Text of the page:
It’s Thursday and the week is racing toward its inevitable conclusion. I have three quick things on my mind as I struggle to get focused enough to push through teaching and a writing day tomorrow before a weekend full of layout for The Digital Press at the University of North Dakota.
There’s a lot going on in the world, and most of it seems bad (or frankly terrifying). From the Kavanaugh hearings to Presidential alert buzzing my phone yesterday, it feel like all I can do is bury myself in either esoteric nonsense or projects that I feel like I can control. These introduce enough clutter to my brain to keep me from becoming too preoccupied, demoralized, or panicked. Maybe this kind of escapism, when recognized at scale, is part of the problem with society; maybe, for some of us, it’s the only way to stay sane. I worry that my own inability to deal effectively with what’s going on in society today is symptomatic of the problem.
That being said, I will keep doing even if it looks more and more like I’m fiddling while Rome burns…
1. NDQ Volume 85. I am excited that the first volume of North Dakota Quarterly under my term as “Editor-in-Chief” has gone off to the copy editor. This will be a interstitial volume between NDQ publishing as an independent publisher and as an independent “little magazine” published by the University of Nebraska Press (UNP) (this is an open secret still and there hasn’t been an official announcement yet). In other words, NDQ is out of the publishing business, but still in the content producing business. This is good for us financially and in terms of workload. University of Nebraska Press has production capacity and economies of scale in terms of printing and distribution. It means that I can focus my attention on working with our genre editors on content and with Nebraska to expand our readership, contributors, and subscribers.
The publication date for this, if we can get it into UNP’s hands by November 1, will be early 2019, which isn’t too far from the 2018 date for the volume.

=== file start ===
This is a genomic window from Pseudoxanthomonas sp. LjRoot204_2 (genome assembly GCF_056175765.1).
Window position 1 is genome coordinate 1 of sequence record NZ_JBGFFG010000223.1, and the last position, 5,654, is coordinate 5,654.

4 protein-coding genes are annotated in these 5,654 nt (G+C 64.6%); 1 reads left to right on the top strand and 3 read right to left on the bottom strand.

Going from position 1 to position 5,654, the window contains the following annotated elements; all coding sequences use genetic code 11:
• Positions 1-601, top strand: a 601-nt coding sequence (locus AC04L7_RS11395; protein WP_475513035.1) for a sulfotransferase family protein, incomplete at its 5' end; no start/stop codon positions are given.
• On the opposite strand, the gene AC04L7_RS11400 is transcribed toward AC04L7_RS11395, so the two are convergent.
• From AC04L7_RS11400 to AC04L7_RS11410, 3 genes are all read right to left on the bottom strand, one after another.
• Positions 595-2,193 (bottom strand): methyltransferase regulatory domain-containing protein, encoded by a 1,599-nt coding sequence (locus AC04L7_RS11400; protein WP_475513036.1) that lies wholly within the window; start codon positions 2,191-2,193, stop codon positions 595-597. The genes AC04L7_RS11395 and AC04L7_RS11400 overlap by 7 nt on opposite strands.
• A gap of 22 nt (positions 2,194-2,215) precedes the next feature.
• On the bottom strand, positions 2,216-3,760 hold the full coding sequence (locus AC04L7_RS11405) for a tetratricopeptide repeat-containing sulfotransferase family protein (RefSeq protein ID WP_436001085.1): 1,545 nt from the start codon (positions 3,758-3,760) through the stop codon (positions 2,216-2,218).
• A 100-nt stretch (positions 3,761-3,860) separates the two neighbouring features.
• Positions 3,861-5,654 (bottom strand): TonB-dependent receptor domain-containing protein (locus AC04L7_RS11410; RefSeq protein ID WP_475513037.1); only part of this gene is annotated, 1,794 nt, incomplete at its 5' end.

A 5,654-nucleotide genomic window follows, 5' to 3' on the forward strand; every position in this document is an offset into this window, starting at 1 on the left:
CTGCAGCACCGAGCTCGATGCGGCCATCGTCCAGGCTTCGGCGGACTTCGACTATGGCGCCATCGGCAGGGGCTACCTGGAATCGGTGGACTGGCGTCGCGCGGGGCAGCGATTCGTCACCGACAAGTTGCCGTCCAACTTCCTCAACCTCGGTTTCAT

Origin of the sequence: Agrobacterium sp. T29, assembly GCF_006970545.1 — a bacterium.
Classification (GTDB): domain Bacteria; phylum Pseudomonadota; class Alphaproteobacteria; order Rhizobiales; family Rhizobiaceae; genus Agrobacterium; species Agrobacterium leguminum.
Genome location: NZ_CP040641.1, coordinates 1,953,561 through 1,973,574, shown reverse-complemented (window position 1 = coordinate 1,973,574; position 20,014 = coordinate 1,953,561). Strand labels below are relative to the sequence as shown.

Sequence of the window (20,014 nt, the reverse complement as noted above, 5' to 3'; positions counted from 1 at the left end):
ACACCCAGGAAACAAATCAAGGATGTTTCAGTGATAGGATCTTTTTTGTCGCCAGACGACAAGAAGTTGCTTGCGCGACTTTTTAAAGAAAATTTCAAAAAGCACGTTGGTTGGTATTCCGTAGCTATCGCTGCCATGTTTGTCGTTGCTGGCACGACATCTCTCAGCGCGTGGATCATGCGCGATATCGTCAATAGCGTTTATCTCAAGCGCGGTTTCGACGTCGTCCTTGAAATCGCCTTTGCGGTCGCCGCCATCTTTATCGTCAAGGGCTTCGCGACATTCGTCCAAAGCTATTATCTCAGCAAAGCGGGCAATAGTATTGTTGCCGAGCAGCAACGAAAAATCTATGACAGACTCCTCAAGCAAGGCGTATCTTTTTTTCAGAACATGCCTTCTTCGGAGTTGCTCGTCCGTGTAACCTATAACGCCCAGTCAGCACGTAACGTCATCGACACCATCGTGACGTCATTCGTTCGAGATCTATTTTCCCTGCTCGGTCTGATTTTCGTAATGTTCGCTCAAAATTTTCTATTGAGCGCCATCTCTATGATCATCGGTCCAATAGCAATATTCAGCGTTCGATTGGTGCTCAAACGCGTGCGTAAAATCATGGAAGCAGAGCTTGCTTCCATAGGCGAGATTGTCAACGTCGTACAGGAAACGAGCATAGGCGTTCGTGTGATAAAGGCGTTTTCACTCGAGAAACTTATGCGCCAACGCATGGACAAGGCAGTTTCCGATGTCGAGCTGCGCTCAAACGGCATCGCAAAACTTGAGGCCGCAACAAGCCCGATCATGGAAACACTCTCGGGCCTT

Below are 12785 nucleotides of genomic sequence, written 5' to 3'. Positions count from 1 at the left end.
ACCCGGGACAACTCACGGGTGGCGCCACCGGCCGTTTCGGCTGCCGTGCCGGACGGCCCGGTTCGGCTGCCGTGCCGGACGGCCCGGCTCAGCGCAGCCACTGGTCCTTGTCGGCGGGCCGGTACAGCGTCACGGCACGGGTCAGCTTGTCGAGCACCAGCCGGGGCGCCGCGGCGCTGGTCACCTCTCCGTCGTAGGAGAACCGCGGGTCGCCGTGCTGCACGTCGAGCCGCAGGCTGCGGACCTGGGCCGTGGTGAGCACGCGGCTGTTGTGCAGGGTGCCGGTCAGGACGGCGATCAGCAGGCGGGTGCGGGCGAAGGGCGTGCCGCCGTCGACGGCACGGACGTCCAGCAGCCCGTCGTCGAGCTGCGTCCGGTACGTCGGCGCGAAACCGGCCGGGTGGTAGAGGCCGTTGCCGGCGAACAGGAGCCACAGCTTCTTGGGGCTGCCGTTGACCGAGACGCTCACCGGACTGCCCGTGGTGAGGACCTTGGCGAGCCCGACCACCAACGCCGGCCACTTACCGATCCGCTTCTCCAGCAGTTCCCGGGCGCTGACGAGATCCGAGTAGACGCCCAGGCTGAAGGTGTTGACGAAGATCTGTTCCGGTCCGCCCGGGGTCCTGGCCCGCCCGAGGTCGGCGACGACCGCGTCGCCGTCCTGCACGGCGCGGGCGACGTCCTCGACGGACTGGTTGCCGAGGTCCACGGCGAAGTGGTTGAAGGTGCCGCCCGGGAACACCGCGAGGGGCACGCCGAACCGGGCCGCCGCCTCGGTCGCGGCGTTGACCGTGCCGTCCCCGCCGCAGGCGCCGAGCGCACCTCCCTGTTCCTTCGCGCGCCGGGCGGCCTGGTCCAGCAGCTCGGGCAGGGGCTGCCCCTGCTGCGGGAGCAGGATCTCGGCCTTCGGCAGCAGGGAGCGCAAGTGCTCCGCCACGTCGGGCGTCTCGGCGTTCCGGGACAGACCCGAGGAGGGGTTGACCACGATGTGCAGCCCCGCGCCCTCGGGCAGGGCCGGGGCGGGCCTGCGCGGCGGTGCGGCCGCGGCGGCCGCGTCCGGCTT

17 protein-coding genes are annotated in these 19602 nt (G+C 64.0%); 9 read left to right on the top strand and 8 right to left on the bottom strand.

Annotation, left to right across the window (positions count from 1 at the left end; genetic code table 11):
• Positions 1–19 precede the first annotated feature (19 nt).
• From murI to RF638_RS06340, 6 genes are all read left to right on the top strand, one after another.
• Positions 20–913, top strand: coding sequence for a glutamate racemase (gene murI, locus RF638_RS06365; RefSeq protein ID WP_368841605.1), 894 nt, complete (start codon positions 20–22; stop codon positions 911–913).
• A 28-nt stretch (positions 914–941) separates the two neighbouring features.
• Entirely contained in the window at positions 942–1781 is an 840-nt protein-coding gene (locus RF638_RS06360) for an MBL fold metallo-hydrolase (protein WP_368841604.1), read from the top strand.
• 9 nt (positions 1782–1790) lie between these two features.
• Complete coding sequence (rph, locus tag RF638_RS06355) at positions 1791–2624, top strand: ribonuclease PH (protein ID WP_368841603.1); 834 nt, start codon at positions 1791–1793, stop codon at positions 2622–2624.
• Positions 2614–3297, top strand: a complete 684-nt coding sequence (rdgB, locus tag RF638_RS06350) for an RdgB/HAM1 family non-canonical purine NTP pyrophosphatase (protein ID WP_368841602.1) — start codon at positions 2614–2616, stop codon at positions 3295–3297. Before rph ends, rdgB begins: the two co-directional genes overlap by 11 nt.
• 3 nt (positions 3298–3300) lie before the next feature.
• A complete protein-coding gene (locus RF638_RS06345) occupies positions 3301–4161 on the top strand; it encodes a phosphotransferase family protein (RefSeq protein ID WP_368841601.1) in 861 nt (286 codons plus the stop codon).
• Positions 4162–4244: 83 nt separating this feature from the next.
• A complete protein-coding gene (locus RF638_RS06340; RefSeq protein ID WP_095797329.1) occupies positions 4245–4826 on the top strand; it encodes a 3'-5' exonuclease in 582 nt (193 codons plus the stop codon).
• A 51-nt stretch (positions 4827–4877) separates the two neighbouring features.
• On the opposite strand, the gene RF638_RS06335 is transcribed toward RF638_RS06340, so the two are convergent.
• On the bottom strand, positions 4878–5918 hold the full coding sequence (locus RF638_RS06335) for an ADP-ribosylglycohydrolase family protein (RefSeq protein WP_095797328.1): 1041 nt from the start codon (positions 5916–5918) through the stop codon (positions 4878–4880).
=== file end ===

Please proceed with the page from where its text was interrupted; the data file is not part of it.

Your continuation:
2. Digital Ephemera and the Archive. One of the interesting things that has come out of the conversation with University of Nebraska Press is the digital future for NDQ. As a public humanities and literary journal (as if these two things were really different), I always have felt that it was more than ephemera. As such, I pushed for the digital archive of NDQ to be made available via the HathiTrust and had always seen both paper and digital distribution and archiving to be part of the journal’s future. In fact, I had imagined that digital subscriptions, particularly for our institutional subscribers, might be more appealing and easier to manage. In effect, I had imagined that the digital form of NDQ would be the archival format and the paper format would be more ephemeral.
This, of course, represents a pretty significant inversion of how I’ve seen publishing. It used to be that paper versions of books and journals were for the archive because the material nature of paper made it relatively easy to preserve when compared to the changing nature of bits and bytes. Today, however, paper appears more and more as a novelty or for the sake of nostalgia or for reasons completely separate from its traditional place as an archival medium. People discuss the feeling of a book, its scent, and even the way in which paper helps us engage the text in a less distracted way.
The digital form is the archive, which I suppose makes some sense, as most of our publications today are born digital.
3. Bakken and The Digital Press. One of the little things that have vexed me about Amazon.com (among the many, but this was a little one), is that it never connected my two books on the Bakken through it’s “Frequently bought together” feature.
It was pleasant surprise this week, then, when I noticed that The Bakken and The Bakken Goes Boom were finally connected. It is now possible to buy both The Bakken: An Archaeology of an Industrial Landscape (2017) and The Bakken Goes Boom (2016) together for less then $30. That’s less than ONE DOLLAR a day or less than your favorite coffee at Starbucks.
I was sort of bummed to hear that The Bakken wasn’t selling very well (or it was selling well, but in very low numbers). I think of it as a kind of accessible experiment in understanding complex, industrial landscapes. Even if you aren’t super interested in the Bakken, maybe you’ll be interested in my approach: